I am not an expert on these things (probably one of the most used words these days after “Covid,” and “stay home”), but I am someone who has investigated these topics myself, through primary sources rather than the mainstream media. BUT I understand how daunting navigation of health and nutrition information can be considering all of the conflicting data.

This is why I presented the most basic, cheapest, and easiest way to start, that is also backed by more studies than I care to read.

So, in preparing for the next pandemic, rather than running in fear and panicking, ask yourself “have I optimized my body so that it has the strongest immune system it can have?” Or are you just sitting around waiting to be told what to do when it is too late?

Be honest…

Written by: Jonathan Fader

Editor: Corey Owens

P.S. There are many other basic supplements that you may want to consider but we thought it would be best to keep it simple for now…

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OK this is the LAST ONE! I promise…for a while. This is the third in a series I like to call “What Pokémon Taught Me.” The first being “What Pokémon Taught Me About Losing“, and the second being “What Pokémon Taught Me About Being OK With Who I Am.

When I was young, I was out of shape and overweight. Eating properly wasn’t a foreign concept in my house growing up, but, based on my knowledge now I can say it really wasn’t put into practice. In the ’90s it was very common and acceptable to eat a lot of prepackaged, sugary snacks, because they were cheap and easy for parents; as, in that decade more than ever, it was common to see households with two working parents.

At one point one, I’m not certain what age, the most frequent meal I ate was macaroni and cheese (YES IT’S DELICIOUS, BUT SO BAD) and several cans of Coca-Cola. Kids can be mean, and, of course, I was always seen as that chubby kid. I was by no means obese, but carried enough extra weight for it to be noticeable. In 8th grade I made a mental shift; I stopped eating so poorly. Though my eating habits weren’t perfect, I still ate crappy school cafeteria burgers, I did manage to stop drinking Coke for several years. BUT, some improvement is better than nothing. I also spent that Summer working out every day. The difference was noticeable, I felt good and I was happy.

This change came from within, not from an example set at home (I often wonder where it came from). Now I am not saying it came from POKEMON, but I am also not saying the opposite. On this one though I think it might have actually come from Pokémon. In September of 1998, when I started grade 6, the series came out on TV in North America. At the end of grade 8 it would have been 2001, which means I was exposed to the Pokémon tv show three years at that point. Which, if memory serves, might have been one of the few shows I watched that actively discussed nutrition in it’s content, albeit casually.

You see, in order to be a good pokémon trainer (the thing I really wanted to be, but knew I couldn’t), you needed strong pokémon. This meant eating well and training hard. The training component is obviously the main component of the show, but as early as the first season Pewter City Gym leader Brock, a friend of the series’ protagonist Ash, regularly discusses the fact that what you feed your pokémon makes them stronger.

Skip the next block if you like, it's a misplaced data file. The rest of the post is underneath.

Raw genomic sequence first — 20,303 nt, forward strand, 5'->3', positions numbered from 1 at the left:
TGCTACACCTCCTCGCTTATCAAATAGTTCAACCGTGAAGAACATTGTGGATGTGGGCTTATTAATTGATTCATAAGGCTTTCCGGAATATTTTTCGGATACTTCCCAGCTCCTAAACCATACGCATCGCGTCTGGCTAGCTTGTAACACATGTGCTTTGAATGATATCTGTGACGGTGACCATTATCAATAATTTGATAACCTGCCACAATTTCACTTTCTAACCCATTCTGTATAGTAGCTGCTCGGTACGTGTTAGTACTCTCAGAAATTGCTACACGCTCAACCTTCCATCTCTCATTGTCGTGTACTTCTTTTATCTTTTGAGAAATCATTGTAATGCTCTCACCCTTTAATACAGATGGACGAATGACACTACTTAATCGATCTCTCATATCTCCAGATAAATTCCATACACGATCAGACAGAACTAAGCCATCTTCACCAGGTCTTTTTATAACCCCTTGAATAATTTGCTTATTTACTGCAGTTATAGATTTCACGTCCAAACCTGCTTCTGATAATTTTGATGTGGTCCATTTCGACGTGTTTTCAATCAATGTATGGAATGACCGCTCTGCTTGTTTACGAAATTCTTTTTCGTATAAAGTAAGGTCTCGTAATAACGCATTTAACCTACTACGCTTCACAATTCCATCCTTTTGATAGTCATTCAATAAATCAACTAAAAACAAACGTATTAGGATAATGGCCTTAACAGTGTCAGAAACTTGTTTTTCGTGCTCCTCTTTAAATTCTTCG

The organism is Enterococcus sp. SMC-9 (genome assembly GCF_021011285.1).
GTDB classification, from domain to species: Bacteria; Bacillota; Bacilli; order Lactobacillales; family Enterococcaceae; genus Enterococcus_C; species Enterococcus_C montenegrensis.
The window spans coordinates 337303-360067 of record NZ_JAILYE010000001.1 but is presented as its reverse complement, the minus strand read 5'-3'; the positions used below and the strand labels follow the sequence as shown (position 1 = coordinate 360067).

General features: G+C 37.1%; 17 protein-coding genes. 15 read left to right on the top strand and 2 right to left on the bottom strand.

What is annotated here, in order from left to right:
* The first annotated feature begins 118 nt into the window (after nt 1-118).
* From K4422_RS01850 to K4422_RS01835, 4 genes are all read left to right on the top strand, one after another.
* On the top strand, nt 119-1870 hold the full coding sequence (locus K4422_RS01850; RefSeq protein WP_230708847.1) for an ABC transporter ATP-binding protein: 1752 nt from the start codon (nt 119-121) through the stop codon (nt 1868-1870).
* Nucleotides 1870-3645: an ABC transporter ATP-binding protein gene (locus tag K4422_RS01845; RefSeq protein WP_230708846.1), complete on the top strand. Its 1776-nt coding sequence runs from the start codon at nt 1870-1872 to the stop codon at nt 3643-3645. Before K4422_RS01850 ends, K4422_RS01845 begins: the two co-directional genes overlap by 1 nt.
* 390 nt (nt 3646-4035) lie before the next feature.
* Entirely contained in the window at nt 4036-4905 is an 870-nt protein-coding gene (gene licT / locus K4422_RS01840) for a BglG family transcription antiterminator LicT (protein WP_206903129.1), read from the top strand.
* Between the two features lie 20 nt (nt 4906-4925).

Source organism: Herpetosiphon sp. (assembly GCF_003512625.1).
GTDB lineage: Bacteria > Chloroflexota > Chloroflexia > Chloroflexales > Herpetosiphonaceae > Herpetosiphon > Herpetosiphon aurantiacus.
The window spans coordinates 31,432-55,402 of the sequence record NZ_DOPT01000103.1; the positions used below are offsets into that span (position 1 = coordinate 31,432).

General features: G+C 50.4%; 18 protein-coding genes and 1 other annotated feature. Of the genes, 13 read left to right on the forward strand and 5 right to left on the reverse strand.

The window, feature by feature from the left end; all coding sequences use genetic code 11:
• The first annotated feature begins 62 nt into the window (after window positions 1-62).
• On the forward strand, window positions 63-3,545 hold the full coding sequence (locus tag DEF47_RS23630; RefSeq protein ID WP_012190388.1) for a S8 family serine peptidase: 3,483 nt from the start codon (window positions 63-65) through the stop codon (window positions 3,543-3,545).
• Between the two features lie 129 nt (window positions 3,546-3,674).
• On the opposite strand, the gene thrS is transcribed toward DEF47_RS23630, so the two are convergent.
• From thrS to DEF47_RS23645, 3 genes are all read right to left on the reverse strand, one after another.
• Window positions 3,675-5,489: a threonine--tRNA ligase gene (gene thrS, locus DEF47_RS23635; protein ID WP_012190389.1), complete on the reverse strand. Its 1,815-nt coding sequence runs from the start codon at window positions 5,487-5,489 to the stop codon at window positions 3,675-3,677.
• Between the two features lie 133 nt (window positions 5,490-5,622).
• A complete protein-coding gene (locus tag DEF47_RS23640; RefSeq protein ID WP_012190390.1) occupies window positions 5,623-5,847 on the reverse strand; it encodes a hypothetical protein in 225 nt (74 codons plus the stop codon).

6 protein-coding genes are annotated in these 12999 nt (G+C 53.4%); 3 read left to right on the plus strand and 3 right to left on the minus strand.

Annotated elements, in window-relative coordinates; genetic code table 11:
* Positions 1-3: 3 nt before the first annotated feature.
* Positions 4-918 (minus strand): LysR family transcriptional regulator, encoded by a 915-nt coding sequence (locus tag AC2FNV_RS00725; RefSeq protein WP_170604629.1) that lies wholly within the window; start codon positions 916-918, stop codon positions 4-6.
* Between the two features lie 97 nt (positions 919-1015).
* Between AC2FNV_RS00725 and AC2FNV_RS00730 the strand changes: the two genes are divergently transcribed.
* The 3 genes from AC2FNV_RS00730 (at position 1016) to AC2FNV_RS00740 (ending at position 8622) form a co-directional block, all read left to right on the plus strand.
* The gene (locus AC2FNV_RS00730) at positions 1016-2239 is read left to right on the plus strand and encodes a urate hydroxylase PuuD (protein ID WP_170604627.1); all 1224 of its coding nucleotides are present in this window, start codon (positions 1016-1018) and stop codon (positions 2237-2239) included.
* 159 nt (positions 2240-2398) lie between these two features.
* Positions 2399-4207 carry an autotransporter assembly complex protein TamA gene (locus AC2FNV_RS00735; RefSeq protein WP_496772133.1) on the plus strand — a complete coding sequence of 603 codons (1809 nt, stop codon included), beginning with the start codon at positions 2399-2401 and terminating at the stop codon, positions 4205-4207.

While some pokémon do not want to evolve to their next form (see previous post). The ones that do will first need to be strengthened through training and nutrition (unless of course they need an “evolution stone,” which is fine, some people need a little external help sometimes too.) This means that to be the best version of your pokémon-self you can be, you must eat the proper food and train regularly. This message, it seems, got into me, and after enough exposure it clearly clicked in my head.

So, as mentioned, at the MINIMUM I cut out the foods I knew were not great for me. I still did not know how to cook (which makes a HUGE difference), but I was still making progress in a positive direction. Later, when I was getting ready for the Army, many years ago, I started taking meal plans a little more seriously. In addition to continuing my regular training.

Just like a pokémon, you need to be fairly consistent with your diet and exercise in order to grow stronger and healthier. Of course, as with pokémon, your training and “battling” needs to become a lifestyle. Doing something you hate will not be a happy process, which means it is likely to fail. While you may realize, logically and rationally, that you need to change your diet and exercise regime (which should be obvious if what you have been doing isn’t getting you what you want), it also needs to be enjoyable.

This is why even in pokémon you see them eating sweets sometimes, but usually they are eating fruits, vegetables, and “pokémon food” designed specifically for them. Make the new routine enjoyable, and you will be more likely to stick to it.

I think you get the point. If you want to be heathier and happier (in most cases a scientific connection), then you need to make smart dietary and physical choices, to be the best version of yourself that you can be.

So, channel your inner pokémon, whether it’s Pikachu, Magmar, or Articuno, and make the changes you need today.